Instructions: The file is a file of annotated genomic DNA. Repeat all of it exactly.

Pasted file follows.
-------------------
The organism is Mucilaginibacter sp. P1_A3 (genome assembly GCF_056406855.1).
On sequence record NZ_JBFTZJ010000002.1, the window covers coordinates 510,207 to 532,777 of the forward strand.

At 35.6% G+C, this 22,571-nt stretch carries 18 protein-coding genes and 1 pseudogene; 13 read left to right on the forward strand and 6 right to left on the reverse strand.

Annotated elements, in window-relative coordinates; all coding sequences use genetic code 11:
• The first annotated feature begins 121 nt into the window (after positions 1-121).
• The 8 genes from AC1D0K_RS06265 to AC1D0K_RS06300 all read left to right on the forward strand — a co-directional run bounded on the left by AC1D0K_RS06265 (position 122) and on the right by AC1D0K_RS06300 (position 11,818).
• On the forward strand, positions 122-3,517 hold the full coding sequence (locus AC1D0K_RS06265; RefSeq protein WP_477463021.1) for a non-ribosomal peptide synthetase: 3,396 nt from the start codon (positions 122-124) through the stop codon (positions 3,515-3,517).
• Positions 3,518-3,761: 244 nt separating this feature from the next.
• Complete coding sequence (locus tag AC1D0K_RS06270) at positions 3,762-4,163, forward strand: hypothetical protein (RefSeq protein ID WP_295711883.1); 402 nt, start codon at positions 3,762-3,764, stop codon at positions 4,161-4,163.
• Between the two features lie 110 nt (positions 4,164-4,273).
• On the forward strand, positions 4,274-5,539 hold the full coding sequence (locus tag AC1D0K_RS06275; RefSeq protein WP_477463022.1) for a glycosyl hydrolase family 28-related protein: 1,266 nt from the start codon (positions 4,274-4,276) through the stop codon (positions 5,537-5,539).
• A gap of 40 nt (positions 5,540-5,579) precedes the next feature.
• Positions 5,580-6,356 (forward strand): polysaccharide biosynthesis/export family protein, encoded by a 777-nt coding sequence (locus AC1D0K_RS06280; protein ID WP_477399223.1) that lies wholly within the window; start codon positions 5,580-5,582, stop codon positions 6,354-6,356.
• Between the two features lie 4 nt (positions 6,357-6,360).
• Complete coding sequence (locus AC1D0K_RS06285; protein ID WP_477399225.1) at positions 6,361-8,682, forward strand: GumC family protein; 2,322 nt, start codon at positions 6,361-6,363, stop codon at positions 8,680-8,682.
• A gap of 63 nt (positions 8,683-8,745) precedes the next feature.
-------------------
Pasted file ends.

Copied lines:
The organism is Mucilaginibacter sp. P1_A3 (genome assembly GCF_056406855.1).
On sequence record NZ_JBFTZJ010000002.1, the window covers coordinates 510,207 to 532,777 of the forward strand.

At 35.6% G+C, this 22,571-nt stretch carries 18 protein-coding genes and 1 pseudogene; 13 read left to right on the forward strand and 6 right to left on the reverse strand.

Annotated elements, in window-relative coordinates; all coding sequences use genetic code 11:
• The first annotated feature begins 121 nt into the window (after positions 1-121).
• The 8 genes from AC1D0K_RS06265 to AC1D0K_RS06300 all read left to right on the forward strand — a co-directional run bounded on the left by AC1D0K_RS06265 (position 122) and on the right by AC1D0K_RS06300 (position 11,818).
• On the forward strand, positions 122-3,517 hold the full coding sequence (locus AC1D0K_RS06265; RefSeq protein WP_477463021.1) for a non-ribosomal peptide synthetase: 3,396 nt from the start codon (positions 122-124) through the stop codon (positions 3,515-3,517).
• Positions 3,518-3,761: 244 nt separating this feature from the next.
• Complete coding sequence (locus tag AC1D0K_RS06270) at positions 3,762-4,163, forward strand: hypothetical protein (RefSeq protein ID WP_295711883.1); 402 nt, start codon at positions 3,762-3,764, stop codon at positions 4,161-4,163.
• Between the two features lie 110 nt (positions 4,164-4,273).
• On the forward strand, positions 4,274-5,539 hold the full coding sequence (locus tag AC1D0K_RS06275; RefSeq protein WP_477463022.1) for a glycosyl hydrolase family 28-related protein: 1,266 nt from the start codon (positions 4,274-4,276) through the stop codon (positions 5,537-5,539).
• A gap of 40 nt (positions 5,540-5,579) precedes the next feature.
• Positions 5,580-6,356 (forward strand): polysaccharide biosynthesis/export family protein, encoded by a 777-nt coding sequence (locus AC1D0K_RS06280; protein ID WP_477399223.1) that lies wholly within the window; start codon positions 5,580-5,582, stop codon positions 6,354-6,356.
• Between the two features lie 4 nt (positions 6,357-6,360).
• Complete coding sequence (locus AC1D0K_RS06285; protein ID WP_477399225.1) at positions 6,361-8,682, forward strand: GumC family protein; 2,322 nt, start codon at positions 6,361-6,363, stop codon at positions 8,680-8,682.
• A gap of 63 nt (positions 8,683-8,745) precedes the next feature.